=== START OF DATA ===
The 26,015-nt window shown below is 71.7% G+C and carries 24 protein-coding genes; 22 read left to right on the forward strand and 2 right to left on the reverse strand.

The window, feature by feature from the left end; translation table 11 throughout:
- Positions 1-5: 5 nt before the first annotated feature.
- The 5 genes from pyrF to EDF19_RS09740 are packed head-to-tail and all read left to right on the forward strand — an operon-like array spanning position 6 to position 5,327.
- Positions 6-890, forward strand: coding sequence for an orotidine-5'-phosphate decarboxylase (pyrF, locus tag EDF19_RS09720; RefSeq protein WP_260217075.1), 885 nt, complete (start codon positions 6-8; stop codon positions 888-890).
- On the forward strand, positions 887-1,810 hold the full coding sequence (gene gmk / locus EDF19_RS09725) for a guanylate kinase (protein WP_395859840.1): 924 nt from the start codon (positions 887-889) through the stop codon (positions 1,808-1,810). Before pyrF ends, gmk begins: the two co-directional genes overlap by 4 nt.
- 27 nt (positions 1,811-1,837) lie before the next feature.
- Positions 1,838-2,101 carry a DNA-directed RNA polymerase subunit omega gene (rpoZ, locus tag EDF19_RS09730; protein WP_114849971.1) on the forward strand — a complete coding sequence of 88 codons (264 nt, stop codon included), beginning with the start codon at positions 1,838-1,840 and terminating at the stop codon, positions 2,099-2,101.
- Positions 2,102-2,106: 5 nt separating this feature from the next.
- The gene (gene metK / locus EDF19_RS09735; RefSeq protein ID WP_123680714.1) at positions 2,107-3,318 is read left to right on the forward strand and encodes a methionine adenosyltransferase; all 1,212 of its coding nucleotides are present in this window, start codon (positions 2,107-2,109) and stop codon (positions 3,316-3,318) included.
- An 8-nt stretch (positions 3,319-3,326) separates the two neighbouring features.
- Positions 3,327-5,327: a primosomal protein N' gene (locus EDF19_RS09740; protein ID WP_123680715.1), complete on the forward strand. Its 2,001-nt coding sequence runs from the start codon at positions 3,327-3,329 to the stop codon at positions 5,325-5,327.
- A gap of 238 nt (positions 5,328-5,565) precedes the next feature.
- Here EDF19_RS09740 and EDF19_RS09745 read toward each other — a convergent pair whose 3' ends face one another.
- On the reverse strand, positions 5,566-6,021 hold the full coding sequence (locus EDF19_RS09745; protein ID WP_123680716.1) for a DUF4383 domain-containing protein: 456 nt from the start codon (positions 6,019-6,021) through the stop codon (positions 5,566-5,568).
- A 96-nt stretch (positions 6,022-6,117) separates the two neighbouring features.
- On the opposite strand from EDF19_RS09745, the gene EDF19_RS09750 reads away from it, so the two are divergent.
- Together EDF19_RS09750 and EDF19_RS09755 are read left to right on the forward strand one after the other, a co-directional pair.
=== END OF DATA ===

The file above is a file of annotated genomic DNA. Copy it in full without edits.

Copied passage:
The 26,015-nt window shown below is 71.7% G+C and carries 24 protein-coding genes; 22 read left to right on the forward strand and 2 right to left on the reverse strand.

The window, feature by feature from the left end; translation table 11 throughout:
- Positions 1-5: 5 nt before the first annotated feature.
- The 5 genes from pyrF to EDF19_RS09740 are packed head-to-tail and all read left to right on the forward strand — an operon-like array spanning position 6 to position 5,327.
- Positions 6-890, forward strand: coding sequence for an orotidine-5'-phosphate decarboxylase (pyrF, locus tag EDF19_RS09720; RefSeq protein WP_260217075.1), 885 nt, complete (start codon positions 6-8; stop codon positions 888-890).
- On the forward strand, positions 887-1,810 hold the full coding sequence (gene gmk / locus EDF19_RS09725) for a guanylate kinase (protein WP_395859840.1): 924 nt from the start codon (positions 887-889) through the stop codon (positions 1,808-1,810). Before pyrF ends, gmk begins: the two co-directional genes overlap by 4 nt.
- 27 nt (positions 1,811-1,837) lie before the next feature.
- Positions 1,838-2,101 carry a DNA-directed RNA polymerase subunit omega gene (rpoZ, locus tag EDF19_RS09730; protein WP_114849971.1) on the forward strand — a complete coding sequence of 88 codons (264 nt, stop codon included), beginning with the start codon at positions 1,838-1,840 and terminating at the stop codon, positions 2,099-2,101.
- Positions 2,102-2,106: 5 nt separating this feature from the next.
- The gene (gene metK / locus EDF19_RS09735; RefSeq protein ID WP_123680714.1) at positions 2,107-3,318 is read left to right on the forward strand and encodes a methionine adenosyltransferase; all 1,212 of its coding nucleotides are present in this window, start codon (positions 2,107-2,109) and stop codon (positions 3,316-3,318) included.
- An 8-nt stretch (positions 3,319-3,326) separates the two neighbouring features.
- Positions 3,327-5,327: a primosomal protein N' gene (locus EDF19_RS09740; protein ID WP_123680715.1), complete on the forward strand. Its 2,001-nt coding sequence runs from the start codon at positions 3,327-3,329 to the stop codon at positions 5,325-5,327.
- A gap of 238 nt (positions 5,328-5,565) precedes the next feature.
- Here EDF19_RS09740 and EDF19_RS09745 read toward each other — a convergent pair whose 3' ends face one another.
- On the reverse strand, positions 5,566-6,021 hold the full coding sequence (locus EDF19_RS09745; protein ID WP_123680716.1) for a DUF4383 domain-containing protein: 456 nt from the start codon (positions 6,019-6,021) through the stop codon (positions 5,566-5,568).
- A 96-nt stretch (positions 6,022-6,117) separates the two neighbouring features.
- On the opposite strand from EDF19_RS09745, the gene EDF19_RS09750 reads away from it, so the two are divergent.
- Together EDF19_RS09750 and EDF19_RS09755 are read left to right on the forward strand one after the other, a co-directional pair.